Do Labor Laws Discourage Borrowers? An Empirical Note.

AuthorGhosh, Saibal


The relevance of labor laws in affecting the behavior of the manufacturing sector has been well analyzed in the literature. A whole gamut of studies convincingly demonstrated that stringent labor regulations are detrimental to the growth of employment and impede productivity and innovation (Heckman & Pages, 2004; Besley & Burgess, 2004; Botero et al., 2004; Griffith & Macartney, 2014).

The majority of the literature treats all labor laws as one category. It makes no distinction among different types of such laws. This assumes relevance since the impact of laws relating to employment protection are likely to differ from those that impact firms' ability to adjust employment levels. The impact of various categories of such laws on borrower behavior remains an open question.

Another strand of literature highlights the role and relevance of various financial constraints facing the SME sector (Beck et al., 2006; Ayyagari et al., 2014). One obstacle that has attracted significant attention has been access to credit. In deed, a large body of research has affirmed the role of finance as a key constraint for SMEs (de la Torre et al., 2010; Cowling et al., 2016). However, as Kon and Storey (2003) indicate, SMEs may exercise self-restraint in many cases by not seeking financing owing to fear of denial. These so-called "discouraged borrowers" might be quite substantial (Jappelli, 1990; Freel et al., 2012). (1)

We combine these two strands of literature and assess the role played by labor laws in fomenting borrower discouragement in India. In particular, using cross-sectional data at the state-level, we examine two issues. First, how do different labor laws impact discouraged borrowers? Second, do the complementarities between different labor laws affect discouraged borrowers?

For this, we employ the coding of state-specific labor laws developed by Besley and Burgess (2004) and refined by Ahsan and Pages (2009). In particular, we distinguish between labor laws that address the dispute settlement mechanism between employers and workers and those that influence the flexibility of firms to adjust employment levels. The former is labelled as Dispute Settlement (DS) legislation and the latter as Employment Protection Legislation (EPL). Within the latter, we focus on Chapter 5B (Ch.5B) which prohibits firms with a threshold employment from retrenching workers without prior government permission. Using a case study approach, Agarwala (2012) shows that multiple measures focused on transnational activism have enabled these workers to draw the attention of the state towards local issues and a commitment to empowerment.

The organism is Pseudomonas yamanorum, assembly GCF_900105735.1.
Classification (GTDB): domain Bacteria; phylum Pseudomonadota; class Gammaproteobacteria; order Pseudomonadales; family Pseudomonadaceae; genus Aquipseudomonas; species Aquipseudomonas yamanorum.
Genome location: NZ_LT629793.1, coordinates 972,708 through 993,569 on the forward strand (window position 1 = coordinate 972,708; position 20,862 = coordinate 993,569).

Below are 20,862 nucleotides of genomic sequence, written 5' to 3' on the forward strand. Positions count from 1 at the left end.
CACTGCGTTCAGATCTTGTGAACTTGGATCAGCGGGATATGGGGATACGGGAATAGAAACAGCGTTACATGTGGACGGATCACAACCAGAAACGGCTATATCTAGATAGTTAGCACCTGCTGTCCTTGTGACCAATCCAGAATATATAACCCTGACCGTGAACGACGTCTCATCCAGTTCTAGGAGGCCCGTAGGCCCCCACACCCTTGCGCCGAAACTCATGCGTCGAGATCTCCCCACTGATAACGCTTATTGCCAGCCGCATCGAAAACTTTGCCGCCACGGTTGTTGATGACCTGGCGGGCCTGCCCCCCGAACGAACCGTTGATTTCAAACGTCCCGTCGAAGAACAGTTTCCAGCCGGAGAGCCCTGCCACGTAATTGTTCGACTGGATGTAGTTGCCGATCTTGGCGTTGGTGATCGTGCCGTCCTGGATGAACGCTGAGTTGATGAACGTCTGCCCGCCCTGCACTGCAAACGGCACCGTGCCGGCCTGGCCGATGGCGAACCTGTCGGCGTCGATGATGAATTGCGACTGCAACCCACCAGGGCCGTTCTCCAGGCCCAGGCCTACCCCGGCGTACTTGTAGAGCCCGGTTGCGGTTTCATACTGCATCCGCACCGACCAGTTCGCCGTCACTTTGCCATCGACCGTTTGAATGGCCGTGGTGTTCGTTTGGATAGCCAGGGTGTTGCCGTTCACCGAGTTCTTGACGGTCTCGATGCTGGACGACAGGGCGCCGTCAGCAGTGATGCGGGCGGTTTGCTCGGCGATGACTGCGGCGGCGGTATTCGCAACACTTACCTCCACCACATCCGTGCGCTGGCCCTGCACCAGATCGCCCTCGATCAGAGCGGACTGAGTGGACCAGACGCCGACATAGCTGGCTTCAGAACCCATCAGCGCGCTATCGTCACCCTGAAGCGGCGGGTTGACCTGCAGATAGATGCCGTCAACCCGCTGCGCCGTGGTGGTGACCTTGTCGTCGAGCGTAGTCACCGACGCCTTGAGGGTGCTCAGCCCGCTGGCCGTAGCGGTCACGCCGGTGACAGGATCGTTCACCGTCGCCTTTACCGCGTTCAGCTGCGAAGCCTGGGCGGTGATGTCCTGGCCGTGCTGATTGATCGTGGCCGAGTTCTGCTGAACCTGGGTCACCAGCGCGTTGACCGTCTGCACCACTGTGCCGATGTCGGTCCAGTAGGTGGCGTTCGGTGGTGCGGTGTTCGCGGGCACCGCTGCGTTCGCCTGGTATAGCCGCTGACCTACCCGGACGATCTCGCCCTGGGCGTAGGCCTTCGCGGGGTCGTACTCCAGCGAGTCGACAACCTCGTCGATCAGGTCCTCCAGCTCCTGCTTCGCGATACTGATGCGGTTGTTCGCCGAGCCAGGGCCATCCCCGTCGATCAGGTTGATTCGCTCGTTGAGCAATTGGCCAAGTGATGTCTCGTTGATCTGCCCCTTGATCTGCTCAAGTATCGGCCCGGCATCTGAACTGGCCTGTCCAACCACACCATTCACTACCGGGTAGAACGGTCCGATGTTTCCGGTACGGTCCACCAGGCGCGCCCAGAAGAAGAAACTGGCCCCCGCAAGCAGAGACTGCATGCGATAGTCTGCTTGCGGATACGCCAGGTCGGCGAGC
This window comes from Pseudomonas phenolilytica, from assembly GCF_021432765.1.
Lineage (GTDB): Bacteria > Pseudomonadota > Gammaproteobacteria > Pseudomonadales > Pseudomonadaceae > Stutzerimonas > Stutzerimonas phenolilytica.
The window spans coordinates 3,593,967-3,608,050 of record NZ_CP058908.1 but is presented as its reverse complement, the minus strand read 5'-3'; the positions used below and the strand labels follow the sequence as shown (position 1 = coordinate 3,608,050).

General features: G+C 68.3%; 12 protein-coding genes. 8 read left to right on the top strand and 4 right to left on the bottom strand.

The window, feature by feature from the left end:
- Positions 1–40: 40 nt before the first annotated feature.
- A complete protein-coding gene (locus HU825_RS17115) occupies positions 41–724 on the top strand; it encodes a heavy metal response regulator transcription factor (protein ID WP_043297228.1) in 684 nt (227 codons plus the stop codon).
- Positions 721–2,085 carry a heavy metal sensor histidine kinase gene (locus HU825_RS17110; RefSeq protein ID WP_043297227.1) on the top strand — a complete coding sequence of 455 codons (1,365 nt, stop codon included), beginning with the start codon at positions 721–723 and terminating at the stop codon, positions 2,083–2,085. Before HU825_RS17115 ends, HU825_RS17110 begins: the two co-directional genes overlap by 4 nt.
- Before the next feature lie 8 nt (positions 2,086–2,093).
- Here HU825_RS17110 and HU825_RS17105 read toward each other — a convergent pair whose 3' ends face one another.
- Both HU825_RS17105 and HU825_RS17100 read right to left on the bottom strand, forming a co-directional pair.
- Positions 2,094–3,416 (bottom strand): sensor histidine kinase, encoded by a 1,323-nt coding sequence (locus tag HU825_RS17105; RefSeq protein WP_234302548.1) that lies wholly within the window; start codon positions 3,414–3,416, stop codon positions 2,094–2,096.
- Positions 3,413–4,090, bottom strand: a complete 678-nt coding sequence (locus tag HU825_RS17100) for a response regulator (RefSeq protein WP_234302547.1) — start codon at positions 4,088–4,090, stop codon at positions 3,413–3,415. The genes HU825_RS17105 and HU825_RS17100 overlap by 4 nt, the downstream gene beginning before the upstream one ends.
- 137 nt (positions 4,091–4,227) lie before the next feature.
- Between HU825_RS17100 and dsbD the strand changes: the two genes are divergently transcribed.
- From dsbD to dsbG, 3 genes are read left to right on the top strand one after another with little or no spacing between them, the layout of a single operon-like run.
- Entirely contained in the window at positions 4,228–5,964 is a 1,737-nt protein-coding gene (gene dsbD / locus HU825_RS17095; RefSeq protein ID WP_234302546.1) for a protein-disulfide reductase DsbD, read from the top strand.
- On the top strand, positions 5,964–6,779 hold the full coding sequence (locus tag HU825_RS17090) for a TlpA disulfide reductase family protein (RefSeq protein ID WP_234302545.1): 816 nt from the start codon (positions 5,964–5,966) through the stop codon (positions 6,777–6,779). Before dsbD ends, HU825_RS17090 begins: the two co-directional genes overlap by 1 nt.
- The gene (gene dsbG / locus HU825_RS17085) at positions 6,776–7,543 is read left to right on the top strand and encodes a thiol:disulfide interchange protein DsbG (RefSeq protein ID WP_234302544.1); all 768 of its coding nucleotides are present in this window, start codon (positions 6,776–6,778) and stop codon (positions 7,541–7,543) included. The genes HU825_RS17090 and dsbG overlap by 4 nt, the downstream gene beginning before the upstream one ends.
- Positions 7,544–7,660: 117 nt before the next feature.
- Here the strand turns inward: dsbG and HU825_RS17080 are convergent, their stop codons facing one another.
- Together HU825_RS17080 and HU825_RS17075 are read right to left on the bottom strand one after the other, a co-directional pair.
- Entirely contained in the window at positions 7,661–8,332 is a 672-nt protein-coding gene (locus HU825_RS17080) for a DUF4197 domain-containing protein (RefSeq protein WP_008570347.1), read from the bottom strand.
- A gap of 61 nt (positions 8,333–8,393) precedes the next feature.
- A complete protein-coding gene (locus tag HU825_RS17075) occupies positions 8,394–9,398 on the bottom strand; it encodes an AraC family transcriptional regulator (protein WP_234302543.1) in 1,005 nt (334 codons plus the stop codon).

From an empirical standpoint, we utilize cross-section data on SMEs from the World Bank Enterprise Survey for 2014. We integrate this with information on state-level labor laws to assess its impact on discouraged borrowers. The key outcome variable is Discouraged, who is "a good borrower, requiring finance, that chooses not to apply because it feels its application will be rejected" (Kon & Storey, 2003). We control for other confounding factors by using both SME-specific (e.g., size, age, ownership, auditing, quality certification and export status, R&D activity) and state-specific (e.g., natural logarithm of state per capita income) and control for 2-digit SIC industry fixed effects as well as state-fixed effects.

The focus on the Indian scenario is important for three reasons. First, India is a federal polity comprising states, each of whom have a democratically elected government. Major public policy decisions are made and implemented at the level of states. This makes political parties to compete intensely on the right to govern at the state level. Second, labor is a policy issue that belongs to the Concurrent list--on which both the Federal and state governments can legislate--and therefore state governments focus on the rights of labor to safeguard and enhance their re-election projects. And third, SMEs have long been recognized as a vital fulcrum of industrialization and employment --accounts for close to 50% of the manufacturing output and...

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